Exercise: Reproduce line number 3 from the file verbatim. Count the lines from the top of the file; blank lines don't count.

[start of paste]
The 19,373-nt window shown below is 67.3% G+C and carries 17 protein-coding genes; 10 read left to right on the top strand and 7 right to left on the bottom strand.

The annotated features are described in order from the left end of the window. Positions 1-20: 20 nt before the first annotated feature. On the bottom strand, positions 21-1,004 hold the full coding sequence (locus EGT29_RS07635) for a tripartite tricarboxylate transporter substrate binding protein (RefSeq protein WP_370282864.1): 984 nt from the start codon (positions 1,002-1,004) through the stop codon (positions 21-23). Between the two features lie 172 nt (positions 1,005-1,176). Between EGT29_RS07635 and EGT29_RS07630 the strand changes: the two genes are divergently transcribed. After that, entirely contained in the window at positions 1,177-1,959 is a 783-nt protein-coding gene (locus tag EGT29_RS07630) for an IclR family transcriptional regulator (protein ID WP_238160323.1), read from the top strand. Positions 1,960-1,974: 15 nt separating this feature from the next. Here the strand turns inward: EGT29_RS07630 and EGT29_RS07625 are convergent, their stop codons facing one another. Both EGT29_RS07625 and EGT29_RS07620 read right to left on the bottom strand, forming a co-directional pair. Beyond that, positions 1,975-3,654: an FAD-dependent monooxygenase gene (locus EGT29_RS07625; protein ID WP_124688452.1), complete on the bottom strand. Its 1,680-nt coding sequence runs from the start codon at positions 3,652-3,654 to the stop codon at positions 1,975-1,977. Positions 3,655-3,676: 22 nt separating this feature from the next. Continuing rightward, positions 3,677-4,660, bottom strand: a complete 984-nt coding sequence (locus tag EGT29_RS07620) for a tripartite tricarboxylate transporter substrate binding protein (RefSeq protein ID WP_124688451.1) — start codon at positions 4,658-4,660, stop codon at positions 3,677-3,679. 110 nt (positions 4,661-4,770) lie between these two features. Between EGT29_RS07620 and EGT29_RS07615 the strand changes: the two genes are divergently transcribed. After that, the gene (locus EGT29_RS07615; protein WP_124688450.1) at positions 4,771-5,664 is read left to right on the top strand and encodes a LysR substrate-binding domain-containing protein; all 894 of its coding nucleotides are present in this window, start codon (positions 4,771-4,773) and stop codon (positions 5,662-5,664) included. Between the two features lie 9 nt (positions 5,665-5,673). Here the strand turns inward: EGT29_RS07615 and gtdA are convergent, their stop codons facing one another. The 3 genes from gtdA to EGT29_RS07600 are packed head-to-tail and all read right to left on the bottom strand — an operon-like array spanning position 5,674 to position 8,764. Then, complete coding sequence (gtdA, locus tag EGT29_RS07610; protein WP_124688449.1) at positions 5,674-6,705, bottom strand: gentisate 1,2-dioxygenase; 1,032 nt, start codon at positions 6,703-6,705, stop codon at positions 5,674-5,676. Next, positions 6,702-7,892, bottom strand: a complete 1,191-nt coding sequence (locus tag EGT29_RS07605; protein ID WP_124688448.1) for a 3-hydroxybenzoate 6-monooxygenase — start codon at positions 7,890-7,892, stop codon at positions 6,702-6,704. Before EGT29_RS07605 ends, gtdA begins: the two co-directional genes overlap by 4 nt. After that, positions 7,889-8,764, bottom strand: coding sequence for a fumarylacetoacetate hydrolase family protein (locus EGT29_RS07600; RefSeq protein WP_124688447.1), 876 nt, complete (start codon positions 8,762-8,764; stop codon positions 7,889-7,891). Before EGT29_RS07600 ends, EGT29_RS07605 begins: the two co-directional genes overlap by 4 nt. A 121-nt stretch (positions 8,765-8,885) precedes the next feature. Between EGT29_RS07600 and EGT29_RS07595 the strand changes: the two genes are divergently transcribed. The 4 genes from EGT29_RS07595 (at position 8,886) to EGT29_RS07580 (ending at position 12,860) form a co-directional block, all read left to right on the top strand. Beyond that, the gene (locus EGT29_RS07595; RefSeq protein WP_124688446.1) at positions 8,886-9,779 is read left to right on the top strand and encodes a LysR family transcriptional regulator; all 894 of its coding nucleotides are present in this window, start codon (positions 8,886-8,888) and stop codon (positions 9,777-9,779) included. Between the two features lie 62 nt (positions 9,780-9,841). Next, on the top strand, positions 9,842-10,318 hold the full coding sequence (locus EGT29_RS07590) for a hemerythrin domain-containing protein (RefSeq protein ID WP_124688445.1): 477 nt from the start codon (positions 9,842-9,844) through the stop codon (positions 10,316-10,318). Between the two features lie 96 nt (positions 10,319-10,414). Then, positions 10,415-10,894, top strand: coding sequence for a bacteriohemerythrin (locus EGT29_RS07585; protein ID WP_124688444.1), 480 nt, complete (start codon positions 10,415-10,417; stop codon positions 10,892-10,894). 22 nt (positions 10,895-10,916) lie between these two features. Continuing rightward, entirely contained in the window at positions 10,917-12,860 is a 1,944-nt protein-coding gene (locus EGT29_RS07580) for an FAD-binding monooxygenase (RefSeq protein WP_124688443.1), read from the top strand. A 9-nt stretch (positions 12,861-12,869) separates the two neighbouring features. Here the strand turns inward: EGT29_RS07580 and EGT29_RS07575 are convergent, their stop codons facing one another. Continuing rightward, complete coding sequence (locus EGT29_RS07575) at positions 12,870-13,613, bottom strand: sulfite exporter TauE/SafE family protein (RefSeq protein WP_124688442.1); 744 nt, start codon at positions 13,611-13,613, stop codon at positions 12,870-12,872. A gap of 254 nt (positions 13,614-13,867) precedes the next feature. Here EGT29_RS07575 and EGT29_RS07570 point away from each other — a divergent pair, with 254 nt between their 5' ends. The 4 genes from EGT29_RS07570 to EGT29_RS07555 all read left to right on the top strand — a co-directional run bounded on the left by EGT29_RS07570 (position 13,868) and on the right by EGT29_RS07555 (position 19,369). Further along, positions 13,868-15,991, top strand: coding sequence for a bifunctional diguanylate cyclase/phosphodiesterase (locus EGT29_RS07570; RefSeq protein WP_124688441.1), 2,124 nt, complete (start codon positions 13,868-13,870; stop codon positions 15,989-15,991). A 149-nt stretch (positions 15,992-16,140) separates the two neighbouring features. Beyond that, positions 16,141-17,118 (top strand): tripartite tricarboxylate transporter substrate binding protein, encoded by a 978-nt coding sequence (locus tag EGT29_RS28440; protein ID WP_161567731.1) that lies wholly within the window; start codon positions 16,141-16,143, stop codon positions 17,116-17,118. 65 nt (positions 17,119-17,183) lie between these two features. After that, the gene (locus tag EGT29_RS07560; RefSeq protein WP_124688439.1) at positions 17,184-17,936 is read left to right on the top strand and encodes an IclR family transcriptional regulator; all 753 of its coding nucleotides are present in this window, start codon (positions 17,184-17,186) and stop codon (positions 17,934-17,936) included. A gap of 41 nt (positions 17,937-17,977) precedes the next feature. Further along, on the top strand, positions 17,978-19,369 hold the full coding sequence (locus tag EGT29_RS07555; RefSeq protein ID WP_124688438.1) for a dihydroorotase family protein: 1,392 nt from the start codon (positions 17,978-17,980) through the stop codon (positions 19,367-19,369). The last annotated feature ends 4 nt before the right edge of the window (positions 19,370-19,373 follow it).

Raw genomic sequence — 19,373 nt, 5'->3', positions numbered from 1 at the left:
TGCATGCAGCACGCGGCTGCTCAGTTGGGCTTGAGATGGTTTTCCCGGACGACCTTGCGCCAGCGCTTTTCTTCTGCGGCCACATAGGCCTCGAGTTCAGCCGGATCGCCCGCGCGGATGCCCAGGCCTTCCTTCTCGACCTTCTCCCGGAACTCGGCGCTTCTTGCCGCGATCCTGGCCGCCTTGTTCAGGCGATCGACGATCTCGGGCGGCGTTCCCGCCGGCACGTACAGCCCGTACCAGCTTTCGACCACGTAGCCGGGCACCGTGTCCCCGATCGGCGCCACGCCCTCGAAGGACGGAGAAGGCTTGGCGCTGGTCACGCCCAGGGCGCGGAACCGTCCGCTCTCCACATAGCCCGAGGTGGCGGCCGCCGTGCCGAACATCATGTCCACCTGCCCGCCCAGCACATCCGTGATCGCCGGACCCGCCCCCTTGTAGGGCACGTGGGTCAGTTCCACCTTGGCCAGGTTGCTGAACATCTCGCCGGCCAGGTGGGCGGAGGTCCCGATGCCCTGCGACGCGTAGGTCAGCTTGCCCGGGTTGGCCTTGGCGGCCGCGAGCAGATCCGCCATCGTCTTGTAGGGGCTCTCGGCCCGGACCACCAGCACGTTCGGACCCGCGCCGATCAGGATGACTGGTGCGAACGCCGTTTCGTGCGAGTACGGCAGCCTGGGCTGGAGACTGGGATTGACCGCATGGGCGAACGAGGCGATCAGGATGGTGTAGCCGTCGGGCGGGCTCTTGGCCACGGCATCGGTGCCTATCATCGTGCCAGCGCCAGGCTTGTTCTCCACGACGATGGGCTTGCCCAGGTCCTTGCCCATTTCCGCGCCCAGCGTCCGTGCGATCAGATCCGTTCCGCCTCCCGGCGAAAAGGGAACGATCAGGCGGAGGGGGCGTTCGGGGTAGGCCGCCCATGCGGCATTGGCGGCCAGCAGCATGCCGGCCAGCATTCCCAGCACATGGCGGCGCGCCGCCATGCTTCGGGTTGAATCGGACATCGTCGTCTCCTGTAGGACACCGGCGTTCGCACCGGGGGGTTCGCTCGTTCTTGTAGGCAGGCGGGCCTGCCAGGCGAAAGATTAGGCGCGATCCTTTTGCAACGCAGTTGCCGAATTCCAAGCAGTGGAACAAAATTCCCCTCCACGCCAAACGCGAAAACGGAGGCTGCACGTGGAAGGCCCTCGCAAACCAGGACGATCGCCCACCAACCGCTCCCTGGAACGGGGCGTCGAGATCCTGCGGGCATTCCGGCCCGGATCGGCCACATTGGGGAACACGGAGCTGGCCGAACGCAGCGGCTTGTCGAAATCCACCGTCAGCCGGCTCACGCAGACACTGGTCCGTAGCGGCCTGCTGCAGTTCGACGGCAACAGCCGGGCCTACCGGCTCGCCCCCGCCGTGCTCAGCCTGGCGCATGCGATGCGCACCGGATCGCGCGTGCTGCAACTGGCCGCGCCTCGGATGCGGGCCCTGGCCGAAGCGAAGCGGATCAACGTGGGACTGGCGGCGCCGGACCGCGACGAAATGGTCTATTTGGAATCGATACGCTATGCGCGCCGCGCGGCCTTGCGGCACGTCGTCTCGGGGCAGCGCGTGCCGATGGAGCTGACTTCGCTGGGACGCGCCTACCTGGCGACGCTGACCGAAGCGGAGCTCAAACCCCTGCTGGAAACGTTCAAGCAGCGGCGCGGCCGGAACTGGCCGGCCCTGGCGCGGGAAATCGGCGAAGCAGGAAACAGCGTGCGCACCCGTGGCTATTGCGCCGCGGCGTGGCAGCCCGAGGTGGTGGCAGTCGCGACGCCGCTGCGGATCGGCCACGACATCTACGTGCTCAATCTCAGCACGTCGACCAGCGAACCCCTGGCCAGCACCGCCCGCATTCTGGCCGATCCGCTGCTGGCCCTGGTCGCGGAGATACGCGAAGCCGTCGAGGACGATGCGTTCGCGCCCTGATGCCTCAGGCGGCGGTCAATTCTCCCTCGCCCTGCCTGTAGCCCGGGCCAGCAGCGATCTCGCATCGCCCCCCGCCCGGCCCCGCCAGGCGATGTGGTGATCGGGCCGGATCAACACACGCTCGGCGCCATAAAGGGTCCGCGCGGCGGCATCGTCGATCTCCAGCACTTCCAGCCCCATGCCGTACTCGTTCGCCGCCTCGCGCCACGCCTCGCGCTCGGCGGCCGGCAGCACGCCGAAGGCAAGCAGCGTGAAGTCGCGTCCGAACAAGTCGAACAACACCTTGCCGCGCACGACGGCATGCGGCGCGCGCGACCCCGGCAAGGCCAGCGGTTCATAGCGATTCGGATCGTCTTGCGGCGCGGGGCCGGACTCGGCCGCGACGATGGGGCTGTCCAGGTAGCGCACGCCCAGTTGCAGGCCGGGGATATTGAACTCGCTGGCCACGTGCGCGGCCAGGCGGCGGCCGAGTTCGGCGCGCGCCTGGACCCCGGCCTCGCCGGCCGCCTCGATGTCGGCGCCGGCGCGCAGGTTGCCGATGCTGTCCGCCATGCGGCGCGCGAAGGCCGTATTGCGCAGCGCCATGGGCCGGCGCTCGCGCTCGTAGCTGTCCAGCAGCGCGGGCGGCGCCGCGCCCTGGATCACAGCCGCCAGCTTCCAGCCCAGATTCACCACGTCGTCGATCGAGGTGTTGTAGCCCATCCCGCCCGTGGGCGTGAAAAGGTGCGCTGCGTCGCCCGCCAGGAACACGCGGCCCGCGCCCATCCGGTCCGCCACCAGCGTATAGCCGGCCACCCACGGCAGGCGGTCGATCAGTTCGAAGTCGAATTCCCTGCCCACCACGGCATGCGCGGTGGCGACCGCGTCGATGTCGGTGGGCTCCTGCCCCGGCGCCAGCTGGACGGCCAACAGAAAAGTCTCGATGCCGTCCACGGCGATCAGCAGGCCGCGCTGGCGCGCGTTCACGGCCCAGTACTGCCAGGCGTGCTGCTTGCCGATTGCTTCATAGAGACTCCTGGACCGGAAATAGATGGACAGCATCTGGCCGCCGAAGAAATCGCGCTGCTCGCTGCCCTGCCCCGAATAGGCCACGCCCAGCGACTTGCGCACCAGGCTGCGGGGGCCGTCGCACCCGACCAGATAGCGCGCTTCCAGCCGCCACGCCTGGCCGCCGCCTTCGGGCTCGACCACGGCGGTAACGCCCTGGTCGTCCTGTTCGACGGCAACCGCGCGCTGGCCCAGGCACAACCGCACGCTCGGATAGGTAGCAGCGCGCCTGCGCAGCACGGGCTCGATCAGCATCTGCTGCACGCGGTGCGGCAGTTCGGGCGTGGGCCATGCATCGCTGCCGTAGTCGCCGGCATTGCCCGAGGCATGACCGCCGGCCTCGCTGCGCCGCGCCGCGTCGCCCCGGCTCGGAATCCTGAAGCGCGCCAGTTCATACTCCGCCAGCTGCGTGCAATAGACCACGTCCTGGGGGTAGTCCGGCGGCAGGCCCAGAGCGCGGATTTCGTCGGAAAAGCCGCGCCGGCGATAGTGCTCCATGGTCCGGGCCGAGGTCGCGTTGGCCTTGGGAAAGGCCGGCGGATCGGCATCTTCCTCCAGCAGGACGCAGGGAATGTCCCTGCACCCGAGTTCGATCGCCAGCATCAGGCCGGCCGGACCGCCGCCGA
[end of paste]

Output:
Raw genomic sequence — 19,373 nt, 5'->3', positions numbered from 1 at the left: